Eat, Or Not To Eat?
Nalasco of Creative Sound Recording
Mobile DJ Service
After 24 years of being in the mobile disc-jockey business, and
after providing music for thousands of private parties, there is still one
item of concern that still seems to raise its ugly head. What is the best way
to handle DJ's eating and drinking at functions?
If you're like me, it's hard enough to make sure you have everything you need
to do a perfect job let alone bringing a cache of food and drink to suck up
behind the console or while driving to and from a job. We all know that some
of the best food we will ever see is served at these functions which are
usually held at meal time anyway. So why not dig in? Should you include the
meal as part of your compensation? If you are invited to eat and drink, do you
include the time it takes you to sit down and eat as part of your paid
performance? Do you park yourself with perfect strangers and pound down a few
beers right in front of the Bride and Groom? Or, do you sneak back to the
kitchen and kiss up to the caterer?
I'm sure you all have some horror stories on this subject. We've all made
stupid mistakes in climbing the learning curve. And, I'm sure some of you may
have a firm stand on these issues including absolutely NO ALCOHOL at all at
parties. Of course this may vary depending on whether you are a DJ employee or
a sole proprietor. I cannot answer every one of these issues for every DJ for
every circumstance. What I want to do here is offer a few guidelines based on
my own personal experience.
First of all, never, under any circumstances, indulge unless you are invited
or it is arranged in advance. Part of being prepared for the job is not going
into it hungry. I knew a DJ once who was very embarrassed when, after eating a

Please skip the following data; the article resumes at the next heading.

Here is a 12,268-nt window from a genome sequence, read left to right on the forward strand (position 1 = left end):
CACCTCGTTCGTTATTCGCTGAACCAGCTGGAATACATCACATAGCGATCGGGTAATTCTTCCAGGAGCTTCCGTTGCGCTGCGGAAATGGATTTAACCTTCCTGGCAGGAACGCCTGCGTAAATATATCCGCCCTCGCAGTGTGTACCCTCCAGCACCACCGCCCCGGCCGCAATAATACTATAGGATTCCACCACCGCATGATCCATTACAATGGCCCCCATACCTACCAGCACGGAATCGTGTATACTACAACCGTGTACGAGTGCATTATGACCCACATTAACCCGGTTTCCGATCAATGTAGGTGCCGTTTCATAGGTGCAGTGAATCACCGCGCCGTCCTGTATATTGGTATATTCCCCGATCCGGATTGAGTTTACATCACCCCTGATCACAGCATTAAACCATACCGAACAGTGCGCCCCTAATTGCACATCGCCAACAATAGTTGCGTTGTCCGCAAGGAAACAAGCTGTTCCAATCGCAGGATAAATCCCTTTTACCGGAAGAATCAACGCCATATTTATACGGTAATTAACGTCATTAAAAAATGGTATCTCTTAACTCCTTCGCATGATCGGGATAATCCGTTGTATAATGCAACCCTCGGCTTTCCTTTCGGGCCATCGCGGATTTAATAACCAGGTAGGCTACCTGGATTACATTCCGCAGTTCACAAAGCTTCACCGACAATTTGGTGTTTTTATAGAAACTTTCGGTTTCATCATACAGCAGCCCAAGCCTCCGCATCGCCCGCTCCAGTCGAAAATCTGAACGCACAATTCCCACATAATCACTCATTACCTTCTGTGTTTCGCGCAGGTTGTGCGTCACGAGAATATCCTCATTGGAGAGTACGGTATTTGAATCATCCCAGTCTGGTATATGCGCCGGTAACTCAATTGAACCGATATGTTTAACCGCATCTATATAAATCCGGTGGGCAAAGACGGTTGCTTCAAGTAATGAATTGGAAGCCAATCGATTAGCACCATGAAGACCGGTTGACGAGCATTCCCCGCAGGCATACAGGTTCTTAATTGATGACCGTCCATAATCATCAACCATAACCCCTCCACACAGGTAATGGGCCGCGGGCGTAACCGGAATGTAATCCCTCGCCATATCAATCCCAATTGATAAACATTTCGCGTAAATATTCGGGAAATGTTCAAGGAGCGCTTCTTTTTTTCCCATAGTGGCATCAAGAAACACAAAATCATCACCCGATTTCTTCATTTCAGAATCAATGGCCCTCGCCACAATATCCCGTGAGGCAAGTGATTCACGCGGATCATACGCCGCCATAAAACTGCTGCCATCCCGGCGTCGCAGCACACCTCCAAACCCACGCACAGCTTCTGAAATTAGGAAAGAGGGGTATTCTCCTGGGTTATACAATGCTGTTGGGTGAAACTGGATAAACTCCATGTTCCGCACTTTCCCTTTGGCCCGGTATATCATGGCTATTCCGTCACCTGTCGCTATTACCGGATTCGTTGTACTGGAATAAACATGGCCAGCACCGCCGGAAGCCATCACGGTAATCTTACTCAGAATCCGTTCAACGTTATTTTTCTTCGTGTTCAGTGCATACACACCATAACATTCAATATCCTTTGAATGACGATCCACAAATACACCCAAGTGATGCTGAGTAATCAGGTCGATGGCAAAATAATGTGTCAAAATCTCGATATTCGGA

salad without being invited, had to be excused when it was pointed out that
his name was not the one on the place setting. It is quite easy to inquire and
feel out the banquet situation during your consultation. Make a place for it
on your information sheet so you don't forget. If a plate of food is brought
to you, set it aside for awhile if necessary, but don't eat behind your
console. If you are invited to the buffet, don't be anywhere near the front of
the line. Hang out with the photographer at the end.
Second, surely you must be aware of the legal drinking age in the state you
are performing in. Don't break the law, which includes drinking and driving.
Personally, the biggest problem I've had with drinking at DJ jobs is the
hangover the next day. I guess I've been lucky. Never keep more than a glass
of water behind the console. If your client brings you a tall cold one and
you're right in the middle of a hot dance set, do not guzzle it in sight of
the dance floor. Put on a long play and step aside.
The bottom line in regards to either eating and drinking or not on the job is
that you must be professional and remain in control. For some, this may mean
serious restrictions, but for others, allowances may be in order. It helps to
know your limits, pace yourself, and don't do anything that you would not want
a DJ doing for your party.
Comments on these issues may be submitted to:
Creative Sound Recording Mobile Dj Service
El Dorado Hills, California
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